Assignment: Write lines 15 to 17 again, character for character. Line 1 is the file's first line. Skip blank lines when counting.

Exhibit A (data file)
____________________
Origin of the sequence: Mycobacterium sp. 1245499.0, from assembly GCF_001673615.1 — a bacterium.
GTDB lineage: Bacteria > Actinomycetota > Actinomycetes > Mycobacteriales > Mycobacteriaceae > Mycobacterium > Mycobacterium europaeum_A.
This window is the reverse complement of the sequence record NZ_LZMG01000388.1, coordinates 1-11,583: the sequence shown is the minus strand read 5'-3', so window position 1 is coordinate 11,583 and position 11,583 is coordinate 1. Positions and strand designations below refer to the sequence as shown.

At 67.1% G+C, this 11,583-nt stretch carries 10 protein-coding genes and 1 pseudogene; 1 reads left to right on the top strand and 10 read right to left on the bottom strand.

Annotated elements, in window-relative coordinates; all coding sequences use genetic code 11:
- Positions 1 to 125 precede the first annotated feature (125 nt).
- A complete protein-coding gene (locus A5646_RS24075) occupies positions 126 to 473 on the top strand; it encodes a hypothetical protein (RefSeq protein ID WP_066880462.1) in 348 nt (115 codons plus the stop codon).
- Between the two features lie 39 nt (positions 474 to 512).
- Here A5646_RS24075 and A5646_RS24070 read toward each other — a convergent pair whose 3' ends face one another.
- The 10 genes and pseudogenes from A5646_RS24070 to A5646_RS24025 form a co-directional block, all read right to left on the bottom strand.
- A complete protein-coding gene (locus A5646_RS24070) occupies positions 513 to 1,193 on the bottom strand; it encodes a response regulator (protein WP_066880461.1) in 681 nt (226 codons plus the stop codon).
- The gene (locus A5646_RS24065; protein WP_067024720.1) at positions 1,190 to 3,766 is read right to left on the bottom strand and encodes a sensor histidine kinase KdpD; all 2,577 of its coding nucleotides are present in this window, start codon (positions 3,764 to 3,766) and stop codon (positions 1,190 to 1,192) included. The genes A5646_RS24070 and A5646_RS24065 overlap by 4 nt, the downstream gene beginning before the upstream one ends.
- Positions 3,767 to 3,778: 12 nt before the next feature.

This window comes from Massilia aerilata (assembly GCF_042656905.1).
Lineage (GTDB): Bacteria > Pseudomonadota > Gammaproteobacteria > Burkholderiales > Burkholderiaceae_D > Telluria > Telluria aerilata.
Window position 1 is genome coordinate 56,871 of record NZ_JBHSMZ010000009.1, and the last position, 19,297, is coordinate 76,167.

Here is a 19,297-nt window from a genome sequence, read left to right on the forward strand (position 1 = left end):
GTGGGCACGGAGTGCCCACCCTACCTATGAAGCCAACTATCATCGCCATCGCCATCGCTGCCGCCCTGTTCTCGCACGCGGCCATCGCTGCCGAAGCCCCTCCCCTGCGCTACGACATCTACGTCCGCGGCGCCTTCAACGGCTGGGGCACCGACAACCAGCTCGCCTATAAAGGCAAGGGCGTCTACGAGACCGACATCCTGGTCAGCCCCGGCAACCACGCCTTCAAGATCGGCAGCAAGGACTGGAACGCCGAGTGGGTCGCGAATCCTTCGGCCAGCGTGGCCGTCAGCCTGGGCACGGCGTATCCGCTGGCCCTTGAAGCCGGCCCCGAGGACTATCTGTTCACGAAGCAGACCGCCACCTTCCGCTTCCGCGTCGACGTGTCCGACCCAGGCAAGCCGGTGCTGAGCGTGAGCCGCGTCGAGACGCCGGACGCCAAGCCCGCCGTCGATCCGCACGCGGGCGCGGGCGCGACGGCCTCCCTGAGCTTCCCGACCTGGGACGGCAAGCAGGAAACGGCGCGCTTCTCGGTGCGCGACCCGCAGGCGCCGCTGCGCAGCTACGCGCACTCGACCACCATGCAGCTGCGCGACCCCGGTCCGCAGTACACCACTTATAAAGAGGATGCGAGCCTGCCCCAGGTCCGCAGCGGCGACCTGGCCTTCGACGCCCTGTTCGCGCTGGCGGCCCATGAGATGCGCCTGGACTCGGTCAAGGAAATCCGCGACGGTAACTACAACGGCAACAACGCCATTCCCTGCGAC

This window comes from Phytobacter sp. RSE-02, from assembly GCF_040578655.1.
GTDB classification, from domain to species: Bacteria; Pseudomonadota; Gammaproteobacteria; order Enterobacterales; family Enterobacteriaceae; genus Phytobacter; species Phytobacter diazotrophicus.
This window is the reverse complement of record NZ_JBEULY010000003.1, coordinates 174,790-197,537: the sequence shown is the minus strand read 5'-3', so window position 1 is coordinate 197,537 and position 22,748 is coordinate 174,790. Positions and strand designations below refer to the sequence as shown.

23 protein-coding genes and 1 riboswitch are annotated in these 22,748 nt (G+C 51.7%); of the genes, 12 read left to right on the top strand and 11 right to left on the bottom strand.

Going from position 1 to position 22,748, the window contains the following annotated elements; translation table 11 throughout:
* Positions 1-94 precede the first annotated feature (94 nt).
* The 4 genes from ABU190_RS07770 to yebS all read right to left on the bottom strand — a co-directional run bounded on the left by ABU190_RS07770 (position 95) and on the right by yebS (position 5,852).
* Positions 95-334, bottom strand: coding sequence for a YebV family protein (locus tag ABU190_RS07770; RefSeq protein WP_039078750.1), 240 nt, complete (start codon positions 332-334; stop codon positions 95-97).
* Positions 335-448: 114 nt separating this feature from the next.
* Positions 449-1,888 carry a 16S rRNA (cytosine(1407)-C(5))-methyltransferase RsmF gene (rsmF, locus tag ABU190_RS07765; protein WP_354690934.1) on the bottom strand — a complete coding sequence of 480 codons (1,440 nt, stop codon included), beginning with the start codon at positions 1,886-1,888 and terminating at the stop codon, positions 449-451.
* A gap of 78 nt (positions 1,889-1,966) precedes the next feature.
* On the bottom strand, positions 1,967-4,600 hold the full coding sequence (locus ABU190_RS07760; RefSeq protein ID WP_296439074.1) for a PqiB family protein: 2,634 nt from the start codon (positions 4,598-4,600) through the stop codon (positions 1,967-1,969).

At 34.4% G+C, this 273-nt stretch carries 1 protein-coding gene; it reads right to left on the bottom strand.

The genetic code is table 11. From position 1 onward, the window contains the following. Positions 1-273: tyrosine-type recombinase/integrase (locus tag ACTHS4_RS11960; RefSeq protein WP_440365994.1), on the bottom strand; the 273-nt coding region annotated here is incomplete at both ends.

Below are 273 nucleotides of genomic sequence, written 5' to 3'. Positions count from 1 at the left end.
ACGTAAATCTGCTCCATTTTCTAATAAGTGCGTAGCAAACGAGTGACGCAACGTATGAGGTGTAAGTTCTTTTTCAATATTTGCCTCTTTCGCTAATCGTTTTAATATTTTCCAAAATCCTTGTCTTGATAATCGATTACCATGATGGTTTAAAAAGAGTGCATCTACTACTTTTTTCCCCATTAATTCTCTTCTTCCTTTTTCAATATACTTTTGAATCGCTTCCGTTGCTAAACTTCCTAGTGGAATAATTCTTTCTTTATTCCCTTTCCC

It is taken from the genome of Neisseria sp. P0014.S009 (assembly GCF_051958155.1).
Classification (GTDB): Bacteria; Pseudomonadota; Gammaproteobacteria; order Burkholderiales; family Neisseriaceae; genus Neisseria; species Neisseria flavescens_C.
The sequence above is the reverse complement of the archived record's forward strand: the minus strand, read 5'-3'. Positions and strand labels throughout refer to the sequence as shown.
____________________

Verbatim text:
Lineage (GTDB): Bacteria > Pseudomonadota > Gammaproteobacteria > Burkholderiales > Burkholderiaceae_D > Telluria > Telluria aerilata.
Window position 1 is genome coordinate 56,871 of record NZ_JBHSMZ010000009.1, and the last position, 19,297, is coordinate 76,167.

Here is a 19,297-nt window from a genome sequence, read left to right on the forward strand (position 1 = left end):